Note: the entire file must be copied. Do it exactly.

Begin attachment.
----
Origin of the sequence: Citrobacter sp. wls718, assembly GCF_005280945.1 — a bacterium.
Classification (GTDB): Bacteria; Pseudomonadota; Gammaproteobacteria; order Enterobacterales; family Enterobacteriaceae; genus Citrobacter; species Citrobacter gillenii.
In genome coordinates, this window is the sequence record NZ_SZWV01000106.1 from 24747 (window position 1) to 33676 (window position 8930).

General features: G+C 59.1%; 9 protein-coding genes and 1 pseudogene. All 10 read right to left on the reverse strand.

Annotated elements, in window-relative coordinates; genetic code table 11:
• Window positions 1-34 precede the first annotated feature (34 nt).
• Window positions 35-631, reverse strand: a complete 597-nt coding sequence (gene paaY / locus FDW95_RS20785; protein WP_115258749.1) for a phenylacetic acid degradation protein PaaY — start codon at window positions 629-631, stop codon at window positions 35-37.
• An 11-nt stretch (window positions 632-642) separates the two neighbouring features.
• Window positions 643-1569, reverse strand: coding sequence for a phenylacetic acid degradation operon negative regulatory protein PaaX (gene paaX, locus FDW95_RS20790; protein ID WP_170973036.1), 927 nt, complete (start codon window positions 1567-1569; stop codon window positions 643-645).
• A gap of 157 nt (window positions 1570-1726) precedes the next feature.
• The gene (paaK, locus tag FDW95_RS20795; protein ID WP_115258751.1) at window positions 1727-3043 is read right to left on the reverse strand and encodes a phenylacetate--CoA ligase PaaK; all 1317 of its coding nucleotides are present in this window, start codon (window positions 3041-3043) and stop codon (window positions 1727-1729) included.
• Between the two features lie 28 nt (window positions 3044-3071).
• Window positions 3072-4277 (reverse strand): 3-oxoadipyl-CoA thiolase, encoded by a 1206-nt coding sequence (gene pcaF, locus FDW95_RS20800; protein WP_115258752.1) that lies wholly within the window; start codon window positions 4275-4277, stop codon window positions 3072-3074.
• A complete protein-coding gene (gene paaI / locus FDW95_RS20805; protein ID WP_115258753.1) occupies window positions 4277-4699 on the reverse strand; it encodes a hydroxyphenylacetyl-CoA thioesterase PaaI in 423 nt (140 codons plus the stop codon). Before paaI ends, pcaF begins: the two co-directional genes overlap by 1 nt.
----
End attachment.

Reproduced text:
Origin of the sequence: Citrobacter sp. wls718, assembly GCF_005280945.1 — a bacterium.
Classification (GTDB): Bacteria; Pseudomonadota; Gammaproteobacteria; order Enterobacterales; family Enterobacteriaceae; genus Citrobacter; species Citrobacter gillenii.
In genome coordinates, this window is the sequence record NZ_SZWV01000106.1 from 24747 (window position 1) to 33676 (window position 8930).

General features: G+C 59.1%; 9 protein-coding genes and 1 pseudogene. All 10 read right to left on the reverse strand.

Annotated elements, in window-relative coordinates; genetic code table 11:
• Window positions 1-34 precede the first annotated feature (34 nt).
• Window positions 35-631, reverse strand: a complete 597-nt coding sequence (gene paaY / locus FDW95_RS20785; protein WP_115258749.1) for a phenylacetic acid degradation protein PaaY — start codon at window positions 629-631, stop codon at window positions 35-37.
• An 11-nt stretch (window positions 632-642) separates the two neighbouring features.
• Window positions 643-1569, reverse strand: coding sequence for a phenylacetic acid degradation operon negative regulatory protein PaaX (gene paaX, locus FDW95_RS20790; protein ID WP_170973036.1), 927 nt, complete (start codon window positions 1567-1569; stop codon window positions 643-645).
• A gap of 157 nt (window positions 1570-1726) precedes the next feature.
• The gene (paaK, locus tag FDW95_RS20795; protein ID WP_115258751.1) at window positions 1727-3043 is read right to left on the reverse strand and encodes a phenylacetate--CoA ligase PaaK; all 1317 of its coding nucleotides are present in this window, start codon (window positions 3041-3043) and stop codon (window positions 1727-1729) included.
• Between the two features lie 28 nt (window positions 3044-3071).
• Window positions 3072-4277 (reverse strand): 3-oxoadipyl-CoA thiolase, encoded by a 1206-nt coding sequence (gene pcaF, locus FDW95_RS20800; protein WP_115258752.1) that lies wholly within the window; start codon window positions 4275-4277, stop codon window positions 3072-3074.
• A complete protein-coding gene (gene paaI / locus FDW95_RS20805; protein ID WP_115258753.1) occupies window positions 4277-4699 on the reverse strand; it encodes a hydroxyphenylacetyl-CoA thioesterase PaaI in 423 nt (140 codons plus the stop codon). Before paaI ends, pcaF begins: the two co-directional genes overlap by 1 nt.